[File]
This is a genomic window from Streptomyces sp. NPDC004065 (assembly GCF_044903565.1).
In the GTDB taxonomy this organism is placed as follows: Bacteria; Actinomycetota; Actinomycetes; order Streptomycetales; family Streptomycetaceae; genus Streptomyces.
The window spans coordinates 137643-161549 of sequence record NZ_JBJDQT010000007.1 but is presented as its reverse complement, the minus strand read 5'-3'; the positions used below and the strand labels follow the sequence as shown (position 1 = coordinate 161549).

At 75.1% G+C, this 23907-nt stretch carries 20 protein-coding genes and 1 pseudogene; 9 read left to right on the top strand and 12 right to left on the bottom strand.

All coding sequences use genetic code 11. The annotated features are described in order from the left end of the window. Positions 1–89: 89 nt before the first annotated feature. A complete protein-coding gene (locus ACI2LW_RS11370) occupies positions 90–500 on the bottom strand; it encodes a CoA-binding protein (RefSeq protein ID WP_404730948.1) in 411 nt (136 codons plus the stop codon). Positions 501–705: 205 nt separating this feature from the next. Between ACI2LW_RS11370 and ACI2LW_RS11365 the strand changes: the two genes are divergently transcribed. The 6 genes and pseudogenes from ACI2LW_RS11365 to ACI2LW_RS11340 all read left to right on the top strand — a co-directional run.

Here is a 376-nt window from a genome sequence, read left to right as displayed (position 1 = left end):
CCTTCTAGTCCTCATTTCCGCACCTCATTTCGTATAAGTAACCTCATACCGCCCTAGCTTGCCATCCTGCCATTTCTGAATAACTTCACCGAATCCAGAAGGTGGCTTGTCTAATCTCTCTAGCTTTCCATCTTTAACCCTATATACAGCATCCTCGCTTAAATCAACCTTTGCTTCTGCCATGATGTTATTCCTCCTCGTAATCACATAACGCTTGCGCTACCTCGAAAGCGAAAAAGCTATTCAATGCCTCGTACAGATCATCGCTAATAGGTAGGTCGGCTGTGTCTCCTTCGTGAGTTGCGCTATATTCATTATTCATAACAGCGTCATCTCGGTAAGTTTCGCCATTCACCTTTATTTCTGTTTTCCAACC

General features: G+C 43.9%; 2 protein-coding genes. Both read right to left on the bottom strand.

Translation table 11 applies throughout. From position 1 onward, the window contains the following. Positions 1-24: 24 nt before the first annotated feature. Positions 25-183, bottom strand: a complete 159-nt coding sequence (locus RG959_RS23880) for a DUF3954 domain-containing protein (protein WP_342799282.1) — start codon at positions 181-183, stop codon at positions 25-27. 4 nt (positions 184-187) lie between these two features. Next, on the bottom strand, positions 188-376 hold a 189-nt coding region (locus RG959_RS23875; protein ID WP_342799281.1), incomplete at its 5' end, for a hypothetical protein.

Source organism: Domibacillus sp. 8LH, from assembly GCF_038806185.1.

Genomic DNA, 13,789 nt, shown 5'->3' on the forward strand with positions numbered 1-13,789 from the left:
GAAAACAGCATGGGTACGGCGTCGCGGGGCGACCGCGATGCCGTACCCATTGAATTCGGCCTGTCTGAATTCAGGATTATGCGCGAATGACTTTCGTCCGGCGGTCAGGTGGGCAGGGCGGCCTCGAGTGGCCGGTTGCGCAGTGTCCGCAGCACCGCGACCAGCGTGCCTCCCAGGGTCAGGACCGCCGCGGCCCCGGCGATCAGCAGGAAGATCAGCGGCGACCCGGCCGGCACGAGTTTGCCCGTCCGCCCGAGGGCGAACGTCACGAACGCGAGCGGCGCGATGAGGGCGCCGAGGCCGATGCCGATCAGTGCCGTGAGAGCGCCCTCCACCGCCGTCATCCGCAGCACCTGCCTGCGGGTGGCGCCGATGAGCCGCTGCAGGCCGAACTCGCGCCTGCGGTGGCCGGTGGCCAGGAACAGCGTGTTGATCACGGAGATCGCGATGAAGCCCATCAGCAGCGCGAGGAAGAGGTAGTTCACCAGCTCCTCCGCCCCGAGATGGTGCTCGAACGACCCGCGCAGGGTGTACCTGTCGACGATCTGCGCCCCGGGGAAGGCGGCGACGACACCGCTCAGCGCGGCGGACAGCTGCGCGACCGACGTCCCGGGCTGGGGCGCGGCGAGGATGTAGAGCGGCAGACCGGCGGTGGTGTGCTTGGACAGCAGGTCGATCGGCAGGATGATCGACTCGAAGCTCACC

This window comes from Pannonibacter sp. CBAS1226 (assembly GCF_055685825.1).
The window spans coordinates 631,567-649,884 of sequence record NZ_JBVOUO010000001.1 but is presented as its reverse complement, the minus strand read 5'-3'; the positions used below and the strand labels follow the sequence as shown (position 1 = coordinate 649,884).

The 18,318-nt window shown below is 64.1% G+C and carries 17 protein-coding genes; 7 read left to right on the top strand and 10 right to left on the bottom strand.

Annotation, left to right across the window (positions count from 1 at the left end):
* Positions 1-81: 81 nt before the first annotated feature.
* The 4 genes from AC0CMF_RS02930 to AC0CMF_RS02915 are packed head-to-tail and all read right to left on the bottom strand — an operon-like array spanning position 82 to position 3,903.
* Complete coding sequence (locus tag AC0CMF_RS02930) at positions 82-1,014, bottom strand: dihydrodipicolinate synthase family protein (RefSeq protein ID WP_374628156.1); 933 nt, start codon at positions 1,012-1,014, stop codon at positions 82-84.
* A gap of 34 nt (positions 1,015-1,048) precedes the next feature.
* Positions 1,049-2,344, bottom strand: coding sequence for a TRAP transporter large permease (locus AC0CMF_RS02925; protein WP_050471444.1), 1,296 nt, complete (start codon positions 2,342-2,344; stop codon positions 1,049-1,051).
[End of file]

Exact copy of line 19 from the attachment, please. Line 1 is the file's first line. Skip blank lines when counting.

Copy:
* Complete coding sequence (locus tag AC0CMF_RS02930) at positions 82-1,014, bottom strand: dihydrodipicolinate synthase family protein (RefSeq protein ID WP_374628156.1); 933 nt, start codon at positions 1,012-1,014, stop codon at positions 82-84.